Once you know why hit songs are successful, you can apply those successes to your own music.
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Is it possible to analyze music without having strong music theory skills? I strongly advocate the learning of music theory as being hugely beneficial when analyzing songs. That being said, however, there are things you can learn about the songs you’re listening to simply by using basic powers of observation. This kind of simple analysis will help you improve your songwriting skills. If you’re not learning from past hits, you’re missing out on the best way to better yourself.
What do we mean by song analysis? Analyzing a song is a 2-step process. In the first step, you’re simply noting what’s going on. This is easily done by creating a map that accounts for most of the musical elements you’re hearing. In other words, you’ll want to know the chords and lyrics inside out, as well as knowing the basics of the melody – where it goes up, where it goes down, and so on.
In the second step, you’re actually analyzing the impact of those elements. You’re figuring out why the song works.
As I say, the good news is that even though music theory will help your analysis skills immensely, there is still much you can do to analyze music by using whatever rudimentary knowledge you already possess.
So let’s practice some song analysis. Choose a song that you really love; the kind of song you wish you had written. There are always reasons why great songs are great, so once you’ve got that song firmly in your musical brain, try the following activities:
- With your guitar or keyboard nearby, figure out the highest and lowest note of each melody. For example, you might write Verse: Highest: C; Lowest: E. Chorus: Highest: E; Lowest: G. If there are other melodies (pre-chorus, bridge, etc.), do the same.
- Do a line drawing of the melody. Here’s an article to describe what I mean. A line drawing shows the ups and downs and general shape of the melody.
- Come up with a chord progression. Some online chord resources can help, but keep in mind that the vast majority of chord progression sites get the chord progressions wrong. But such sites can at least serve as a guide.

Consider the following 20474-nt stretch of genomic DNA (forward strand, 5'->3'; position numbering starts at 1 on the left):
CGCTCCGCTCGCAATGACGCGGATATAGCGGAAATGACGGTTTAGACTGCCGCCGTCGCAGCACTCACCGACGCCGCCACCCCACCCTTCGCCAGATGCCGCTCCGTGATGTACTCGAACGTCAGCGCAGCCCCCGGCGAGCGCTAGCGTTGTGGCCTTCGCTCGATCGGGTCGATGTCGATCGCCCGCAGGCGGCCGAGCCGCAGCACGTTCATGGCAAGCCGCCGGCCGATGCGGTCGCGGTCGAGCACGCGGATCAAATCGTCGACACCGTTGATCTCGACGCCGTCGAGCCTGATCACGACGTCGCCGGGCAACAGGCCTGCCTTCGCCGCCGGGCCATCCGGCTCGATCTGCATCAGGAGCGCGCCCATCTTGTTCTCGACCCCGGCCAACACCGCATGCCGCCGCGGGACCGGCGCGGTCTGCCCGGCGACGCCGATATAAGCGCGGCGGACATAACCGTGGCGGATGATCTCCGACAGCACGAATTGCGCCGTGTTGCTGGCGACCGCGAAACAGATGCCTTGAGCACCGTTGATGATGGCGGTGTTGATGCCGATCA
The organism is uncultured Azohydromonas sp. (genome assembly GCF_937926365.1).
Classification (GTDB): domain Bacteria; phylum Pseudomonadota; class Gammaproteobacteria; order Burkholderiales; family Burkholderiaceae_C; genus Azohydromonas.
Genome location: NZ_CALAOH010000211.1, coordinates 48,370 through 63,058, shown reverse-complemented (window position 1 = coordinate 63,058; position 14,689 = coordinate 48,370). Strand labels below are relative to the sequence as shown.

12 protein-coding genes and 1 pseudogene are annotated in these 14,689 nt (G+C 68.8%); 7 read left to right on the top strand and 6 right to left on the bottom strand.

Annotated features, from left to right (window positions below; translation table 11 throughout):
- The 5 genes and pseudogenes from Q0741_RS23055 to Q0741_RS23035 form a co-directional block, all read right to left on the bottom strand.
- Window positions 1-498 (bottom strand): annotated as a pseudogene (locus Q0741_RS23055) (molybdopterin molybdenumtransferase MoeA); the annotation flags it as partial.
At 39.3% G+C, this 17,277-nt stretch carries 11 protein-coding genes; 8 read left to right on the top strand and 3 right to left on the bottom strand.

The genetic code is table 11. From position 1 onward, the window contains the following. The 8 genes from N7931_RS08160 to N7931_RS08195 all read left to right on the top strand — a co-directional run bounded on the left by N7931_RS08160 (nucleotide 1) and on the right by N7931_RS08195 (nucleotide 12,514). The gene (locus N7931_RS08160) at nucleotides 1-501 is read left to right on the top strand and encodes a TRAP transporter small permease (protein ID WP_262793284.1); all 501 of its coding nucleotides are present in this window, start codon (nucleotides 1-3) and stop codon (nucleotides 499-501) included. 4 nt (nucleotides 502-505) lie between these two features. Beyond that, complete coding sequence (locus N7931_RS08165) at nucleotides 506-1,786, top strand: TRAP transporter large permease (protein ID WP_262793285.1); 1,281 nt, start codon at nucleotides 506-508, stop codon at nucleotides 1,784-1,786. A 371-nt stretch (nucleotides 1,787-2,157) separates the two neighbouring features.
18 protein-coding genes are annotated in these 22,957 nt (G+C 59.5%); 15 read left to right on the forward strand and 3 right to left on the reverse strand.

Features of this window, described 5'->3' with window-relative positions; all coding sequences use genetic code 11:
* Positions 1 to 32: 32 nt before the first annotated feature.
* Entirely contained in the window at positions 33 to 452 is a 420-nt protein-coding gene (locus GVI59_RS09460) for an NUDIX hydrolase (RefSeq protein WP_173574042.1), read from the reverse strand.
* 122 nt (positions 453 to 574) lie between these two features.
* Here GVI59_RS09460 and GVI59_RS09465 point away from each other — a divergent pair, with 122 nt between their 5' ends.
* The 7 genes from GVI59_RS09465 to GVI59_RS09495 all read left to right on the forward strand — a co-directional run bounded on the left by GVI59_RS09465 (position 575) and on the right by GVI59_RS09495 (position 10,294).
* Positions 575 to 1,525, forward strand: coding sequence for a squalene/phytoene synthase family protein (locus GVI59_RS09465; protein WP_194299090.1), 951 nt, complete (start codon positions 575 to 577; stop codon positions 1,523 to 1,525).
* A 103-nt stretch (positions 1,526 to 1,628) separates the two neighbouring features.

- Write out the complete lyric. Again, online resources can help, and are easy to find.
Those 4 steps cover the “what’s going on” stage of songwriting analysis. By the time you’ve completed those 4 tasks, you should completely understand the structure of your favourite song.
And now for the analysis. Proper analysis doesn’t just tell you what’s going on; it tells you why the song is working so well. And this part is harder to define. Analysis usually means discovering how the different elements interact with each other. For example, if I were analyzing The Beatles’ “Hey Jude”, I would probably make note of the following:
- The song is in AABABAC form. In other words, there are mainly 2 melodies (a verse and a bridge) that comprise the entire song, with a “coda” (“tail”) at the end.
- The verse melody is shaped like an arch. It starts in the low-middle range, then works its way upward to a high point before ending at a low point.
- The verse melody consists of 4 short phrases.
- The 3rd phrase shows more rhythmic activity (syncopations, shorter note values, etc.) than the other phrases.
- The verse melody is in F major, while the bridge melody feels like it moves to Bb major.
- The bridge melody sits a little higher in pitch than the verse melody.
- There are more vocal harmonies toward the end of the song than at the beginning.
- All the verse and bridge chords are diatonic, meaning that they all belong to the key of F major. The “Coda” introduces an altered chord: Eb. That Eb gives a nice “edge” to the end repeats.
In a way, there’s a 3rd stage beyond this “analysis”, which is to draw specific conclusions as to why the song works so well.
For example, in a 4-phrase melody like this one, it’s good to have the 3rd phrase stand out a bit, and perhaps show more rhythmic activity and perhaps harmonic complexity. You might try to draw some conclusions about that: that the increased rhythmic complexity goes hand-in-hand with what’s happening with the lyric, for example.
Other conclusions: It works well to add vocal harmonies and instruments later than earlier, as it builds energy. Also, the coda melody works its way upward while the chord progression moves downward.
The conclusions you draw can be up for debate. Others might argue with you about why a song works or doesn’t, and that’s all part of good analysis, too.
Once you’ve got a good handle on how to analyze songs, it’s a good idea to try analyzing your own. You can discover ways to improve your own music. So in the end, that’s the real benefit of song analysis: your own improvement as a songwriter.
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